After my return from the Wine Bloggers Conference in Penticton this past weekend it is ironic that my first post isn’t really about wine but honey. These seemingly two different products, honey and wine, actually have more in common than I previously thought and is a perfect pairing to prevent your next hangover.
Living in Kelowna I was interested in participating in the pre-conference excursion in Kelowna. I am a novice when it comes to wine tasting in depth, despite my love of drinking wine. With twenty+ bloggers from all over the world we set out in the morning to Tantalus Winery and began with a hearty breakfast created by Chef Mark Filatow, gold winner at the Gold Medal Plates in Vancouver in November of 2012. Among the selection of house-made yogurt & granola and a delicious potato rosti with white pepper gravy topped with Filatow’s own house-made bacon, there was also a waffle station where I topped the freshly baked dough with crème fraîche and luxurious drizzles of honey cascading into each squared valley. Little did I know that I was about to visit the very hives that this honey was produced just after breakfast and sparkling wine.
With full bellies our group of 24 or so bloggers headed down into the heart of the vineyard passing what Tantalus Winery calls their “Old Vines” Riesling having been planted in 1978. We then arrived at a clearing where an old rusted and cracked press (or grinder of some kind) stood on its last legs amongst wild flowers. Its rusted handle pointed towards blue and white stacked boxes in a small field just off the pathway where we stood waiting for the next surprise to occur.
Arlo’s Honey Farm, located in Kelowna, makes honey at two locations – 1. at their farm a few minutes away from Tantalus Vineyards in the “countryside” of Kelowna and 2. at Tantalus Vineyards where the bees pollenate the vineyard and the wild flowers upon the grounds. Helen, our bee guide from Arlo’s Honey Farm and an enthusiastic self taught honey maker, stood in her white overalls explaining the benefits of honey. Helen brought some good news to us wino’s that day explaining that honey helps detoxify the liver and digestive system which makes it a great pairing with wine. The alcohol in wine does no favours for the liver but if you were to eat honey you would be detoxifying your liver at the same time helping to prevent a hangover (of course this depends of your consumption of alcohol vs your consumption of honey, like anything don’t over do it). Even Dr. Oz has previously noted that a great hangover cure is honey and crackers as the honey helps take away the headache that often accompanies a red wine hangover (at least for me anyways).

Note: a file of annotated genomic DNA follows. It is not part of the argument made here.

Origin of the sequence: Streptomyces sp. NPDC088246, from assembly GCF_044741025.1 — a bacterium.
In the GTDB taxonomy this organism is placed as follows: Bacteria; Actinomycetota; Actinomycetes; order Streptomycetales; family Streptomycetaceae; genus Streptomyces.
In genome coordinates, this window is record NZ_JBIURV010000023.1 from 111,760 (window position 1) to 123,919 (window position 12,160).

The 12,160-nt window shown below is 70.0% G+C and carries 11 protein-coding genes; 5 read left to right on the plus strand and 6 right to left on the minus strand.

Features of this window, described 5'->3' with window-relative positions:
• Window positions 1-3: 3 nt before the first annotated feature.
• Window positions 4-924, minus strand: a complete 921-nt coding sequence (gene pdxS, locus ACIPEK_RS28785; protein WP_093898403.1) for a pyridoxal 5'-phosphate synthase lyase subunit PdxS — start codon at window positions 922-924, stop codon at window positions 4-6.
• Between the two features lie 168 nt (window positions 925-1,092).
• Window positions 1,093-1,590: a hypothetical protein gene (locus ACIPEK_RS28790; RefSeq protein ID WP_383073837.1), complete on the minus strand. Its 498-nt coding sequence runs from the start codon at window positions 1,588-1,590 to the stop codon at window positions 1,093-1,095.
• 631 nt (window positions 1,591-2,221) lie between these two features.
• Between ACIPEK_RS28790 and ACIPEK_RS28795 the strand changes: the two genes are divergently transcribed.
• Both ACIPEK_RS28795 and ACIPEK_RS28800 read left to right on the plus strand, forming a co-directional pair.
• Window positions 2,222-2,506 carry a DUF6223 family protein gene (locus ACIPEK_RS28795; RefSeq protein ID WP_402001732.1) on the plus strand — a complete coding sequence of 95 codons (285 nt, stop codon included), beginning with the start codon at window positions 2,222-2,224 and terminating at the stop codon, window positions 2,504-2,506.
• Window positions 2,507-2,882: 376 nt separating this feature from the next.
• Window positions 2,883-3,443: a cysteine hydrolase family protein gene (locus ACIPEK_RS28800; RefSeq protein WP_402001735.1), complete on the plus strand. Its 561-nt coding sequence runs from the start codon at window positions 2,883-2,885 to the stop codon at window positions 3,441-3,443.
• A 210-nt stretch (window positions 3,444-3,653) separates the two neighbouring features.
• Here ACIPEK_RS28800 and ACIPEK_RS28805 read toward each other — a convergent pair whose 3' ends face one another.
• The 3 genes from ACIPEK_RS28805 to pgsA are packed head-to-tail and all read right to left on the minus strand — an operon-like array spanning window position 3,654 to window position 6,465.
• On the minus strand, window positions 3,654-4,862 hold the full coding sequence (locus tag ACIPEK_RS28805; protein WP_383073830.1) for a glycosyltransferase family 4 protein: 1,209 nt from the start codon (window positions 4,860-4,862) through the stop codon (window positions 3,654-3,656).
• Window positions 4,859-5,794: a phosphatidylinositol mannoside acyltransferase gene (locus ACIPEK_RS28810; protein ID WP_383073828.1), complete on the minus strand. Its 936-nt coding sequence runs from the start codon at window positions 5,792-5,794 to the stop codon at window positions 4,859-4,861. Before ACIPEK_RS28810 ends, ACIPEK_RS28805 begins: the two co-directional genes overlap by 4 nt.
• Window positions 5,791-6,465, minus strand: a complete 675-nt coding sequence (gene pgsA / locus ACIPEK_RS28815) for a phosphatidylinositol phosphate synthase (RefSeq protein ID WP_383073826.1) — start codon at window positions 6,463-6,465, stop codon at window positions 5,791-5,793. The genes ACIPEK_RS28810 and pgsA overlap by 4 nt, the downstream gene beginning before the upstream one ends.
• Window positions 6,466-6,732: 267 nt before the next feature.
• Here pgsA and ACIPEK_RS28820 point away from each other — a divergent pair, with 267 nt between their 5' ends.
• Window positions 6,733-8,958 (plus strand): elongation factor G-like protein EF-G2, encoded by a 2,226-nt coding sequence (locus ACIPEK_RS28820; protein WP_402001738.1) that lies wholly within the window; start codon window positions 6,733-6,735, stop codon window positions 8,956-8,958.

Helen, such a sweet woman without a sliver of dread or worry headed over to her bees and slowly opened the hive. Only standing about 20-30 feet away from her I never felt afraid of an attack. Bees, to me are beautiful insects who only sting when they feel threatened. Helen, armed with her cedar smoke subdued the bees and I personally only heard one bee fly past my head. Interestingly, I learned that beekeeping technology has not changed for over 300 years and the act of bee keeping dates back to the stone-age.
After brushing the bees off the honeycomb with a soft brush Helen closed up the hive and approached us with the liquid gold. Laying it on the table equipped with spoons she told all of us to dig in.
Depending on what flowers are available to the bees within the area they can produce honey that is an array of colours from light brown to a sheer gold. Along with a variety of colours the smells and of course tastes can all be extremely different year to year much like wine can vary in colour, taste and smell from year to year. If the weather was poor one year with a colder and wet summer than usual then both the honey and wine will reflect this climate change within the taste and the same goes for hotter summers etc. When the bees collect more pollen from a certain flower/plant that is thriving during that particular summer the honey will take on some of the characteristics of that plant resulting in a unique tasting honey with floral notes that relate to the flower the pollen was collected from – much like the smell of wine can vary from harvest to harvest and throughout the ageing process.
So the next time you decide to serve a cheese plate with your wine think about purchasing some local honey to drizzle over your blue cheese and walnut dressed crackers – your liver and head will thank you for it tomorrow morning.
Stop by and see Helen for a tour or to shop their skin care, candles and of course honey at their farm:
For more on Beekeeping:
Take the Pledge – www.HoneyBeeHaven.org
Natural Beekeeping: Organic Approaches to Modern Apiculture by Ross Conrad